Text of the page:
Research collected by the University of Ghana’s School of Public Health identified the following risk factors that were highly associated with RTAs: stop-light violations, improper signaling, speeding. However, we believe that the study used to determine these risk factors relied too heavily on subjective analysis, leading to potentially erroneous and biased data. Therefore, we propose utilizing traffic cameras for gathering objective data in areas with a high burden of RTAs. This analysis will allow local authorities to identify risk factors that lead to RTAs, resulting in the utilization of emergency medicine services.
In short, an objective method of identifying common risks, causes, and associations of RTAs is crucial in order to decrease morbidity and mortality as well as the need for emergency care. This is especially important, as Ghana spends over $130 million USD each year on RTA-related injuries alone.
We believe one way to do this is to utilize traffic cameras that are already in place in these high traffic areas to analyze accidents. As the infrastructure is already in place for surveillance – all we need to do is collect and analyze the footage, which has limited costs associated with it. We would need to pay salary to 1-2 data analysts in order to analyze the information. If more cameras were needed, this would cost anywhere from $65-80,000 USD per camera installation. After installation and retrieval of the camera data, what information will we collect? First, we would like to identify what specific intersections and roadways are involved in RTAs. We also would collect temporal statistics such as day of the week, month and time of day as well as weather conditions. The type and number of vehicles involved in the accident as well as identifying whether the drivers are local versus nonlocal are also important characteristics. Lastly, we would look at whether drivers violated traffic laws such as running a redlight or were speeding as well as being in the incorrect driving lane.
The data collected from this proposal can be used to promote infrastructure changes to lessen the risk of future RTAs. In particular, the installation of crosswalks have been proven to mitigate incidences of motor accidents. According to a 2017 study, 68% of pedestrian fatalities from RTAs in Ghana are related to “pedestrian crossing behaviors.” However, the study was limited in its ability to deduce further information from these incidents, such as the causality of the accident. The review of the stop light camera footage from the event would allow the local government to determine if more facilities such as crosswalks may be beneficial to install in populated intersections.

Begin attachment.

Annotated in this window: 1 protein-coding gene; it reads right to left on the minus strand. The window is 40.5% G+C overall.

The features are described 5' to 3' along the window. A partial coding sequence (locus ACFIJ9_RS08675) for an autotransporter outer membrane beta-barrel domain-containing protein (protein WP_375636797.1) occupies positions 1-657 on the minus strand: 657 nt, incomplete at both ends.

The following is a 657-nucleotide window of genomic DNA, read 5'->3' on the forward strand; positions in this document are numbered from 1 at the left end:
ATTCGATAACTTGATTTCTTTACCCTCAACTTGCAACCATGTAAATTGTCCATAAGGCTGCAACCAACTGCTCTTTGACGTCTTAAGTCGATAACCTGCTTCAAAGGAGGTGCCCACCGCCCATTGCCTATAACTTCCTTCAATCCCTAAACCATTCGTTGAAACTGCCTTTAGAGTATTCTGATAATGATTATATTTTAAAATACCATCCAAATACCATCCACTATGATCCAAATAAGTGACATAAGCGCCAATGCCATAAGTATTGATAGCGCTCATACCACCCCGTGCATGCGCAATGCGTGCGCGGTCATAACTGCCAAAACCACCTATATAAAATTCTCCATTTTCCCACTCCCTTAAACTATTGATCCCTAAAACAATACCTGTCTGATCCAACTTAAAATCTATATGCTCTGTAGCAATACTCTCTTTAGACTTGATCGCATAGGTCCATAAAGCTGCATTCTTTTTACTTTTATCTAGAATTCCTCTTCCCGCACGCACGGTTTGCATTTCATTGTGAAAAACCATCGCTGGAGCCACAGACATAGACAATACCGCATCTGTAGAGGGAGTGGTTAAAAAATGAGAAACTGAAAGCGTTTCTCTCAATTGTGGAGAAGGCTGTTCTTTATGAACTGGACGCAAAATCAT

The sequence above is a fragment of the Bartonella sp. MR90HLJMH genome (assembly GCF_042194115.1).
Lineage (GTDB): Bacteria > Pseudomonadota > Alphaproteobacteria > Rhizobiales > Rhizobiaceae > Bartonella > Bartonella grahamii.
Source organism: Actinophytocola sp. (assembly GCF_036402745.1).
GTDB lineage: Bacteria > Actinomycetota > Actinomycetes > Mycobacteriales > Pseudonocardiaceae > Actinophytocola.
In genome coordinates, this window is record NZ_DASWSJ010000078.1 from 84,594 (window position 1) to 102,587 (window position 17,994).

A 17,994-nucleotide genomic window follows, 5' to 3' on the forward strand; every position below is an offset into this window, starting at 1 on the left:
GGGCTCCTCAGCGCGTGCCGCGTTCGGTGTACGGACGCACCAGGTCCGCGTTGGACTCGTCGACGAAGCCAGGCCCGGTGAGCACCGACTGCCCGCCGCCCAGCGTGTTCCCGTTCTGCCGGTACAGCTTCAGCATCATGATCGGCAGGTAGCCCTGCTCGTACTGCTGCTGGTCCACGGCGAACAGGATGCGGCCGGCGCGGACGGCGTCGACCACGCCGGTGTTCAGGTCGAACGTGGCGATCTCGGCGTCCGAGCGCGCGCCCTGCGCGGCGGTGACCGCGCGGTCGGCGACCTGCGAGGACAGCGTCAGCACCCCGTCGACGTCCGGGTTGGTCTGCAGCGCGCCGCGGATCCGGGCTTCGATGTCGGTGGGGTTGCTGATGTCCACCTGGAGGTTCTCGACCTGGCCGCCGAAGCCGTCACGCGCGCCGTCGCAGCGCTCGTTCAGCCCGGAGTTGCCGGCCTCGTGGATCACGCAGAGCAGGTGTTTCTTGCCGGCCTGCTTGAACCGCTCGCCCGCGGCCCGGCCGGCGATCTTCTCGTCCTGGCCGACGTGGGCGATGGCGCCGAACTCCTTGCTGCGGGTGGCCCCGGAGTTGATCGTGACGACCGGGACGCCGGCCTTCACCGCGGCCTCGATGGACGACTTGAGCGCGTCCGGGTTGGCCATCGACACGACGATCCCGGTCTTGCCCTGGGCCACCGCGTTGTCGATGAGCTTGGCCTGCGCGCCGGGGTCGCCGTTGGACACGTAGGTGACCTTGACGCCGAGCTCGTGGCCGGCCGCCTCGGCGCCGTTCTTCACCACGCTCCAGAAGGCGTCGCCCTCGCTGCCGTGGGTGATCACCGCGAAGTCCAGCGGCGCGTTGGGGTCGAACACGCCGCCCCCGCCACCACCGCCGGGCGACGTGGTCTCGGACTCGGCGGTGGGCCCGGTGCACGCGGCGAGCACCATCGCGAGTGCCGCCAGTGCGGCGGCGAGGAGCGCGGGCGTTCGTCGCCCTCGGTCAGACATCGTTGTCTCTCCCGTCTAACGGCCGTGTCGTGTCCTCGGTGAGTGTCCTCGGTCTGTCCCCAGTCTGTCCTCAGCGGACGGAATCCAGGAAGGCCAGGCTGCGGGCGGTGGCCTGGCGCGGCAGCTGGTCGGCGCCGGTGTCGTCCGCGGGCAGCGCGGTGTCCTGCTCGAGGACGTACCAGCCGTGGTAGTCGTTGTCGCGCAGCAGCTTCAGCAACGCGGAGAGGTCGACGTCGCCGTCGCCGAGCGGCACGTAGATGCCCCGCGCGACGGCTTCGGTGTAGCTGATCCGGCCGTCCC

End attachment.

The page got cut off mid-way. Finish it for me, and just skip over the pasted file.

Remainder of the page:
The high prevalence of RTAs in Ghana is a public health concern that dramatically burdens the emergency medical community. We believe that the data collected from traffic cameras can be used to more concretely understand the risk factors that lead to motor accidents in Ghana. Ultimately, this information can be used to improve infrastructure features to mitigate risk of future accidents.
- Blankson PK, Lartey M. Road traffic accidents in Ghana: contributing factors and economic consequences. Ghana Med J. 2020 Sep;54(3):131. doi: 10.4314/gmj.v54i3.1. PMID: 33883755; PMCID: PMC8042801.
- Blankson PK, Nonvignon J, Aryeetey G, Aikins M. Injuries and their related household costs in a tertiary hospital in Ghana. Afr J Emerg Med. 2020;10(Suppl 1):S44-S49. doi: 10.1016/j.afjem.2020.04.004. Epub 2020 May 26. PMID: 33318901; PMCID: PMC7723915.
- Zakariah A, Stewart BT, Boateng E, Achena C, Tansley G, Mock C. The Birth and Growth of the National Ambulance Service in Ghana. Prehosp Disaster Med. 2017 Feb;32(1):83-93. doi: 10.1017/S1049023X16001151. Epub 2016 Dec 12. PMID: 27938469; PMCID: PMC5558015.